Sónya was sitting at the clavichord, playing the prelude to Denísov’s favorite barcarole. Natásha was preparing to sing. Denísov was looking at her with enraptured eyes.
Nicholas began pacing up and down the room.
“Why do they want to make her sing? How can she sing? There’s nothing to be happy about!” thought he.
Sónya struck the first chord of the prelude.
“My God, I’m a ruined and dishonored man! A bullet through my brain is the only thing left me—not singing!” his thoughts ran on. “Go away? But where to? It’s one—let them sing!”
He continued to pace the room, looking gloomily at Denísov and the girls and avoiding their eyes.
“Nikólenka, what is the matter?” Sónya’s eyes fixed on him seemed to ask. She noticed at once that something had happened to him.
Nicholas turned away from her. Natásha too, with her quick instinct, had instantly noticed her brother’s condition. But, though she noticed it, she was herself in such high spirits at that moment, so far from sorrow, sadness, or self-reproach, that she purposely deceived herself as young people often do. “No, I am too happy now to spoil my enjoyment by sympathy with anyone’s sorrow,” she felt, and she said to herself: “No, I must be mistaken, he must be feeling happy, just as I am.”
“Now, Sónya!” she said, going to the very middle of the room, where she considered the resonance was best.
Having lifted her head and let her arms droop lifelessly, as ballet dancers do, Natásha, rising energetically from her heels to her toes, stepped to the middle of the room and stood still.
“Yes, that’s me!” she seemed to say, answering the rapt gaze with which Denísov followed her.
“And what is she so pleased about?” thought Nicholas, looking at his sister. “Why isn’t she dull and ashamed?”
Natásha took the first note, her throat swelled, her chest rose, her eyes became serious. At that moment she was oblivious of her surroundings, and from her smiling lips flowed sounds which anyone may produce at the same intervals and hold for the same time, but which leave you cold a thousand times and the thousand and first time thrill you and make you weep.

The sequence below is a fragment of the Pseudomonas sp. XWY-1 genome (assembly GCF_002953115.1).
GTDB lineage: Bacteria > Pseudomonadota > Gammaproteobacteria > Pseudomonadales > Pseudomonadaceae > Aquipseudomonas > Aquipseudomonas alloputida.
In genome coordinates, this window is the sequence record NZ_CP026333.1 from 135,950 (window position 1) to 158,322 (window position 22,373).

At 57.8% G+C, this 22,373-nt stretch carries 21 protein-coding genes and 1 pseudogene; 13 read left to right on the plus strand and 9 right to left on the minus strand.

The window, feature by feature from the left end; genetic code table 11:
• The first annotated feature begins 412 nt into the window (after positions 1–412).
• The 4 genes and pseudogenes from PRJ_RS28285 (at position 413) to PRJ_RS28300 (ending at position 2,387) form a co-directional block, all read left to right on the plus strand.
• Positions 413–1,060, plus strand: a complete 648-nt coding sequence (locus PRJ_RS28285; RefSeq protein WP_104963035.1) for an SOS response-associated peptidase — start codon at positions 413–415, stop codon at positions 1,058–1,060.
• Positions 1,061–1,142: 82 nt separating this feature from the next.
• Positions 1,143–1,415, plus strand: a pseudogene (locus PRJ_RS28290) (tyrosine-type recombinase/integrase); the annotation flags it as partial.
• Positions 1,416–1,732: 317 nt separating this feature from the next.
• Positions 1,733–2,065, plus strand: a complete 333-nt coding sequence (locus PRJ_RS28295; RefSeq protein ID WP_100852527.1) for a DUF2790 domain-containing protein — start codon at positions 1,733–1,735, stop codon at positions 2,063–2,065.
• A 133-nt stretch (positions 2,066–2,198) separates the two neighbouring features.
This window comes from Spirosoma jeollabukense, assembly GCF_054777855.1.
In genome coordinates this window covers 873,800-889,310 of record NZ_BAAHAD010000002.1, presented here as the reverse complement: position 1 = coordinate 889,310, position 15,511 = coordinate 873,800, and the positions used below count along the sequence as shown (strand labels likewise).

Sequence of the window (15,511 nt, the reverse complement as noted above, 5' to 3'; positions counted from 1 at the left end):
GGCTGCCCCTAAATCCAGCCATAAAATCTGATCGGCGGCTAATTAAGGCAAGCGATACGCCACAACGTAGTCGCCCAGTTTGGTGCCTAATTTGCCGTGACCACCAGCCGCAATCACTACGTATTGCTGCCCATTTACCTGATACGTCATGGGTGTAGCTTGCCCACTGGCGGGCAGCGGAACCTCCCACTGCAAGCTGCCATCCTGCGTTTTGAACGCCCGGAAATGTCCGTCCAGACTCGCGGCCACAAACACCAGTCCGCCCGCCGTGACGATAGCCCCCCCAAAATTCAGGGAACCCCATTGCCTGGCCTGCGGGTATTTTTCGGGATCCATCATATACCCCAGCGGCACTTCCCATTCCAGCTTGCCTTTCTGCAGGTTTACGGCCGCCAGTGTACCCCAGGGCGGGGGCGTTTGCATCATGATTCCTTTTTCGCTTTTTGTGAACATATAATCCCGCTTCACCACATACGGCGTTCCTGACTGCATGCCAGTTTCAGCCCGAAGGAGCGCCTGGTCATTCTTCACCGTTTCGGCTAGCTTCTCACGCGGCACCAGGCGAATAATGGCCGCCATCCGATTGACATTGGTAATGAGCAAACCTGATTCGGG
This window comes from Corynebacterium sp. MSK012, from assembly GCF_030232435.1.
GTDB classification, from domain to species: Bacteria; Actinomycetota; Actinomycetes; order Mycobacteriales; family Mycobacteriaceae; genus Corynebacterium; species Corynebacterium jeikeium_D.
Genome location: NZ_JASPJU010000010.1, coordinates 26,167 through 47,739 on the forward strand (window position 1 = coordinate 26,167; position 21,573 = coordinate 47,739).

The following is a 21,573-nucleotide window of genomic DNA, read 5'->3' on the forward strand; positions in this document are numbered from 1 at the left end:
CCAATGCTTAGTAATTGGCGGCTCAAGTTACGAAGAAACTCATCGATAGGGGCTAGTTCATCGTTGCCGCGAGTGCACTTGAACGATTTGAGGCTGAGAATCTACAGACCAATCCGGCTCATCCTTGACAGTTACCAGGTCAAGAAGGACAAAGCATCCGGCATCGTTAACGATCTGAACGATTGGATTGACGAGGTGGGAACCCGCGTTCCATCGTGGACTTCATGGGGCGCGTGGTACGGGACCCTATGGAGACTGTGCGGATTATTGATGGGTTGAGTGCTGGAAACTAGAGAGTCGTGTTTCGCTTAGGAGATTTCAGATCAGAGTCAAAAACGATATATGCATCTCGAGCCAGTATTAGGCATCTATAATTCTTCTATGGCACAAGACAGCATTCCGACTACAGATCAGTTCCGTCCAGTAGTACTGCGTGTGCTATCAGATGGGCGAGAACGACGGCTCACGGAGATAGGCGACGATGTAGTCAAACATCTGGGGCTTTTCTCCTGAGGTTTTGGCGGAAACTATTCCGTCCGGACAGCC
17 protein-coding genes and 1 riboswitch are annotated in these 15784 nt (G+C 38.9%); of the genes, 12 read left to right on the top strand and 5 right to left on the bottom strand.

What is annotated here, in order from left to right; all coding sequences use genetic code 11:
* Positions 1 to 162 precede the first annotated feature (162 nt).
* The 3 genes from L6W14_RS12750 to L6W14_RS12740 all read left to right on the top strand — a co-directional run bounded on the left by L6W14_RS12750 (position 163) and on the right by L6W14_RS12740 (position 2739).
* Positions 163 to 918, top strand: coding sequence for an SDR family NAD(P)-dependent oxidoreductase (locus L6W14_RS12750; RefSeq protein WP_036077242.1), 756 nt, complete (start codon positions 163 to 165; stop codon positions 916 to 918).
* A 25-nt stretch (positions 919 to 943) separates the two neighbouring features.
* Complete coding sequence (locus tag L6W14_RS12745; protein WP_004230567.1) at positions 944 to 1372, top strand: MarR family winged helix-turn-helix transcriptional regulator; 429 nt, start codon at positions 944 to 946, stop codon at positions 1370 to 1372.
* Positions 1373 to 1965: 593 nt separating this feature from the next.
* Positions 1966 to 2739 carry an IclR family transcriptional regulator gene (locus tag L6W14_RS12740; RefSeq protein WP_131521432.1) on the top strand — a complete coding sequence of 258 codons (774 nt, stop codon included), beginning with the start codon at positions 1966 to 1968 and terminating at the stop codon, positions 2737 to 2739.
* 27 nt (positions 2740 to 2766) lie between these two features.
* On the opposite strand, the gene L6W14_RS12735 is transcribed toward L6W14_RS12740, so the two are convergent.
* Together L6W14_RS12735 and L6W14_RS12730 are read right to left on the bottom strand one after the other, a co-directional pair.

Natásha, that winter, had for the first time begun to sing seriously, mainly because Denísov so delighted in her singing. She no longer sang as a child, there was no longer in her singing that comical, childish, painstaking effect that had been in it before; but she did not yet sing well, as all the connoisseurs who heard her said: “It is not trained, but it is a beautiful voice that must be trained.” Only they generally said this some time after she had finished singing. While that untrained voice, with its incorrect breathing and labored transitions, was sounding, even the connoisseurs said nothing, but only delighted in it and wished to hear it again. In her voice there was a virginal freshness, an unconsciousness of her own powers, and an as yet untrained velvety softness, which so mingled with her lack of art in singing that it seemed as if nothing in that voice could be altered without spoiling it.
“What is this?” thought Nicholas, listening to her with widely opened eyes. “What has happened to her? How she is singing today!” And suddenly the whole world centered for him on anticipation of the next note, the next phrase, and everything in the world was divided into three beats: “Oh mio crudele affetto.”... One, two, three... one, two, three... One... “Oh mio crudele affetto.”... One, two, three... One. “Oh, this senseless life of ours!” thought Nicholas. “All this misery, and money, and Dólokhov, and anger, and honor—it’s all nonsense... but this is real.... Now then, Natásha, now then, dearest! Now then, darling! How will she take that si? She’s taken it! Thank God!” And without noticing that he was singing, to strengthen the si he sung a second, a third below the high note. “Ah, God! How fine! Did I really take it? How fortunate!” he thought.
Oh, how that chord vibrated, and how moved was something that was finest in Rostóv’s soul! And this something was apart from everything else in the world and above everything in the world. “What were losses, and Dólokhov, and words of honor?... All nonsense! One might kill and rob and yet be happy....”
From : Gutenberg.org